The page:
Limiting the high impacts of Amazon forest dieback with no-regrets science and policy action

David M. Lapola, Patricia Pinho, Carlos A. Quesada, Bernardo B.N. Strassburg, Anja Rammig, Bart Kruijt, Foster Brown, Jean P.H.B. Ometto, Adriano Premebida, José A. Marengo, Walter Vergara, Carlos A. Nobre

Research output: Contribution to journalArticleAcademicpeer-review

13 Citations (Scopus)

Abstract

Large uncertainties still dominate the hypothesis of an abrupt large-scale shift of the Amazon forest caused by climate change [Amazonian forest dieback (AFD)] even though observational evidence shows the forest and regional climate changing. Here, we assess whether mitigation or adaptation action should be taken now, later, or not at all in light of such uncertainties. No action/later action would result in major social impacts that may influence migration to large Amazonian cities through a causal chain of climate change and forest degradation leading to lower river-water levels that affect transportation, food security, and health. Net-present value socioeconomic damage over a 30-year period after AFD is estimated between US dollar (USD) $957 billion (×109) and $3,589 billion (compared with Gross Brazilian Amazon Product of USD $150 billion per year), arising primarily from changes in the provision of ecosystem services. Costs of acting now would be one to two orders of magnitude lower than economic damages. However, while AFD mitigation alternatives-e.g., curbing deforestation-are attainable (USD $64 billion), their efficacy in achieving a forest resilience that prevents AFD is uncertain. Concurrently, a proposed set of 20 adaptation measures is also attainable (USD $122 billion) and could bring benefits even if AFD never occurs. An interdisciplinary research agenda to fill lingering knowledge gaps and constrain the risk of AFD should focus on developing sound experimental and modeling evidence regarding its likelihood, integrated with socioeconomic assessments to anticipate its impacts and evaluate the feasibility and efficacy of mitigation/adaptation options.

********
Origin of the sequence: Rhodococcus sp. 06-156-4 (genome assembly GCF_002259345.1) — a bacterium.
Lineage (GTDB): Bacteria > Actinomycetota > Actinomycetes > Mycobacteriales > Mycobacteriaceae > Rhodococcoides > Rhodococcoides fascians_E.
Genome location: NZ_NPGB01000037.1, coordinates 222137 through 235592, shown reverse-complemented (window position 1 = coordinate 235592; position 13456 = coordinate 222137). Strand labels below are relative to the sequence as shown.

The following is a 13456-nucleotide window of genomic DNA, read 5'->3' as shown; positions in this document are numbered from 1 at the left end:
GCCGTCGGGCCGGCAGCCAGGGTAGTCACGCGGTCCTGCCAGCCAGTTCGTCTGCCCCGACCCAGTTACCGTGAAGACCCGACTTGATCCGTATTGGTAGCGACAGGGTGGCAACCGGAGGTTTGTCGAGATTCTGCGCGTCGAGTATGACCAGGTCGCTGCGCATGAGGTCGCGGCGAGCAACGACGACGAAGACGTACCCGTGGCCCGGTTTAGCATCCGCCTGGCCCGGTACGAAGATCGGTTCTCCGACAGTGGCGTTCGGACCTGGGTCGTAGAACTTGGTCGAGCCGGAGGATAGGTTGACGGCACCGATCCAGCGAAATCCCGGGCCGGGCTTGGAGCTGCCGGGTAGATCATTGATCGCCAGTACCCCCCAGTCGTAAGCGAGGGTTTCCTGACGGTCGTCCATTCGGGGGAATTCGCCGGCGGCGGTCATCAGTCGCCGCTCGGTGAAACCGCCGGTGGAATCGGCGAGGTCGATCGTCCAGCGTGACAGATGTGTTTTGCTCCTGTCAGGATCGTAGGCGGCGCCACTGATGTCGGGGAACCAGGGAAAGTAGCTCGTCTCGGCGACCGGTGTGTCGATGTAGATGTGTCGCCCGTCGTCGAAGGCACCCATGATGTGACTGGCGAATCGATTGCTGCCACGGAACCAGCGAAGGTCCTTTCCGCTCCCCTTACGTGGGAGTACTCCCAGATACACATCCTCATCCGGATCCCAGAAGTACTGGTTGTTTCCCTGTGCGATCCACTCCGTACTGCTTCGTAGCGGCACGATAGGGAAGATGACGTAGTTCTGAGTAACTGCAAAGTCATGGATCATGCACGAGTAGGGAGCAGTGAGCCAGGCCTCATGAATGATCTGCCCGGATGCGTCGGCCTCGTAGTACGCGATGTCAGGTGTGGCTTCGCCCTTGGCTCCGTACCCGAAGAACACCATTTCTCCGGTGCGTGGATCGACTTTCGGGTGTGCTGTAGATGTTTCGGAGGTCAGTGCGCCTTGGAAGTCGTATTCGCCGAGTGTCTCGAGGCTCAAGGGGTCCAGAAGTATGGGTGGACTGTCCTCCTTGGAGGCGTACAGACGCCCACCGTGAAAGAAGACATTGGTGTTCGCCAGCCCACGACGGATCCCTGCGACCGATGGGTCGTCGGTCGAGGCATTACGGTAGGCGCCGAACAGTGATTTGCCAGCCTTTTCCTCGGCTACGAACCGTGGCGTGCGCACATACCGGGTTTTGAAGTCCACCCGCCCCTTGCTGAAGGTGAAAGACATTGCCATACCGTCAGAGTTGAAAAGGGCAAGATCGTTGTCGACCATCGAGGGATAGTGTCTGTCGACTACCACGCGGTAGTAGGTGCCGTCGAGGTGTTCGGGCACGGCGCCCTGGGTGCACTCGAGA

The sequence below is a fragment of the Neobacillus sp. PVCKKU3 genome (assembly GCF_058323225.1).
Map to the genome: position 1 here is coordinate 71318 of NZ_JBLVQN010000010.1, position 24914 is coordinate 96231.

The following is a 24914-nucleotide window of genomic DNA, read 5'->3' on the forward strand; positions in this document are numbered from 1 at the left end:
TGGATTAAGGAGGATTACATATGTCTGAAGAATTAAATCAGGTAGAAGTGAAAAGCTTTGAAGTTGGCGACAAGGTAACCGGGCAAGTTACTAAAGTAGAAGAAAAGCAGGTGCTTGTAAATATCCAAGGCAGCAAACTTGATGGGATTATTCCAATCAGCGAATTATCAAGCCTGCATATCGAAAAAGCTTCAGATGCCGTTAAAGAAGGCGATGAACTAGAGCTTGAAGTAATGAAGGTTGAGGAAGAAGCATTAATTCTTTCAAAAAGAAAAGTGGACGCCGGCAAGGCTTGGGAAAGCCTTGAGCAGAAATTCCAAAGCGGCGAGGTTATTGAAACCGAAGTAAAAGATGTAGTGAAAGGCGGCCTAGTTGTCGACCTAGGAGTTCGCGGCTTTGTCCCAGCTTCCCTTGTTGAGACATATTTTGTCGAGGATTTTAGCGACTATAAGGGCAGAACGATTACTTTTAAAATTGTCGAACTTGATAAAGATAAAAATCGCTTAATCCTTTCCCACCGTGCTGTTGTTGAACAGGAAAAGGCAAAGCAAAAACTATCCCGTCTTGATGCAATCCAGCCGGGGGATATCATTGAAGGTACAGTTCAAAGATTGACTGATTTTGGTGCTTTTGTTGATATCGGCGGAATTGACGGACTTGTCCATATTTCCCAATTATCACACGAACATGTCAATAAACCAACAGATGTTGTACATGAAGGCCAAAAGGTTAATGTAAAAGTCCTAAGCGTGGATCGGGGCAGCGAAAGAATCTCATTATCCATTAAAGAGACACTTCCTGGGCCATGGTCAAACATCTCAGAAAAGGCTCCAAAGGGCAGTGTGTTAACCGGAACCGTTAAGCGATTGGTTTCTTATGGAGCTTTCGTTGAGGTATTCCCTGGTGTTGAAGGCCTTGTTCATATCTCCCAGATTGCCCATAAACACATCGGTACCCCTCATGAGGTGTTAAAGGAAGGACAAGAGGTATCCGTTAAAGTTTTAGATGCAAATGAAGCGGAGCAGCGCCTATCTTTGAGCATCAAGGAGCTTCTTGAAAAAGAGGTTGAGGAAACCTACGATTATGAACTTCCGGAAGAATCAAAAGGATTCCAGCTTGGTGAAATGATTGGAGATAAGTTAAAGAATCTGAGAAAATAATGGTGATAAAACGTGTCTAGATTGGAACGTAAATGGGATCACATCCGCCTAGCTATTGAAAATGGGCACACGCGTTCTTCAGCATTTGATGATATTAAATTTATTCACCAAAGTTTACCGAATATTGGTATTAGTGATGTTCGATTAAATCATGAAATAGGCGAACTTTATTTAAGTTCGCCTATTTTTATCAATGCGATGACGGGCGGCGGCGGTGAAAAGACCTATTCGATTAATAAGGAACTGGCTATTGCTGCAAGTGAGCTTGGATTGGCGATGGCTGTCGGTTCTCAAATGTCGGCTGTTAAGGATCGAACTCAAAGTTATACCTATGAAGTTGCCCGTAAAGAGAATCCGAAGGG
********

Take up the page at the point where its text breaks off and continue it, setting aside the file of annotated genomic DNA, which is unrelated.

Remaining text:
Original languageEnglish
Pages (from-to)11671-11679
JournalProceedings of the National Academy of Sciences of the United States of America
Volume115
Issue number46
DOIs
Publication statusPublished - 13 Nov 2018

Keywords

  • adaptation
  • agriculture
  • ecosystem services
  • hydroelectricity generation
  • migration

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